Children of Time

December 29, 2015 - 3:48 pm No Comments

CHILDREN OF TIME by Adrian Tchaikovsky
Tor / 608 pgs / £18.99 hardback / ISBN 978-1447273288
Reviewed by Carol Goodwin

For those of you who are unfamiliar with his work, Adrian Tchaikovsky has written, amongst other things the well-regarded 10-volume Shadows of the Apt series which is a fantasy where different races of people have the aspects/abilities of real insects. His new book CHILDREN OF TIME is Science Fiction but the author’s fascination with arthropods clearly was the inspiration behind this story as well.
Two thousand years after human civilisation tore itself apart in civil war, the ark ship Gilgamesh and its cargo of hibernating humans is desperately trying to find a new home. Earth is poisoned, damaged and dying. Patched together from bits and pieces of salvaged old technology that present humanity cannot replicate, the ship is heading for Kern’s World. This planet was terraformed and seeded with life in the final days of the old civilisation. What they do not know is that the Kern’s World project was also an attempt at species uplift. The world has been seeded with a nanovirus which was designed to accelerate the evolution of intelligence in the offspring of infected individuals. The original aim had been to work with monkeys but in the chaos of the civil war, the launch was sabotaged and only the virus is safely deployed. On the planet the virus infects the available fauna. In particular, the hunting spider, Portia labiata has the mental capacity and flexible behaviour that allows the virus to work most effectively.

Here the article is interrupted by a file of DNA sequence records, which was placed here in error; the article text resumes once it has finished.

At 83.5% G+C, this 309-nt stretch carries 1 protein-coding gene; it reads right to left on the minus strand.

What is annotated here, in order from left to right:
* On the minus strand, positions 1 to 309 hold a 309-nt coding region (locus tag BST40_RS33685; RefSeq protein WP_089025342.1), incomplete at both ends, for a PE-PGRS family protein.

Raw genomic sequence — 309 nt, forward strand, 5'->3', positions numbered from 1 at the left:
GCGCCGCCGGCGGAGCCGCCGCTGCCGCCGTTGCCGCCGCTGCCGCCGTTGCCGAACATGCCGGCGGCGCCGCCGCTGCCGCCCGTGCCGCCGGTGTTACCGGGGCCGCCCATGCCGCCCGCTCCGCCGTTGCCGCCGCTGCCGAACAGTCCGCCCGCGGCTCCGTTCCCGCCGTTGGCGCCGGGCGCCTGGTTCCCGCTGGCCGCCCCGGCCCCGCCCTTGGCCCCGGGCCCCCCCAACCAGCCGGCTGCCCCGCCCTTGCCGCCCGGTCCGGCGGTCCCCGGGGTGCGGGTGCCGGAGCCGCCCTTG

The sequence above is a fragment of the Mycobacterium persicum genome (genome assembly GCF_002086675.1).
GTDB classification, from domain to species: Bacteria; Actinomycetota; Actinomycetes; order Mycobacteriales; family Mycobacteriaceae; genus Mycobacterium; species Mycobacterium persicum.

The story then alternates between the humans on the failing ship and the developing spider civilisation as both species head towards a confrontation which will decide which of the “Children of Earth” will inherit this new world. The story rattles along at a good pace and kept my interest all the way through.
I enjoyed this book immensely. The spiders are well devised so that although they are clearly “alien” (ie not human) they are still sympathetic. I particularly liked that their approach to problems and their technology is clearly influenced by their non-human biology so it is different to humans. The author has succeeded admirably in a difficult task of making what many people see as scary into something fascinating instead. It is very refreshing to see them not just as the monster in a story. The story of their progression reminded me of an old favourite of mine, John Brunner’s THE CRUCIBLE OF TIME in which an alien race evolves from primitives into starfarers.
The other main strand of the story, of the humans confined to the decaying spaceship is also well written, as we see them divide into factions as their resources dwindle and the technology fails. As with the spiders, they are interesting as characters and the plot feels credible. The author cleverly shows the similarities and differences between the two species so that towards the end I found myself wanting both species to “win” even as they head towards an inevitable confrontation. Unless you are an arachnophobe, I would definitely recommend this book.
(Review copy kindly donated by Pan Macmillan Tor)

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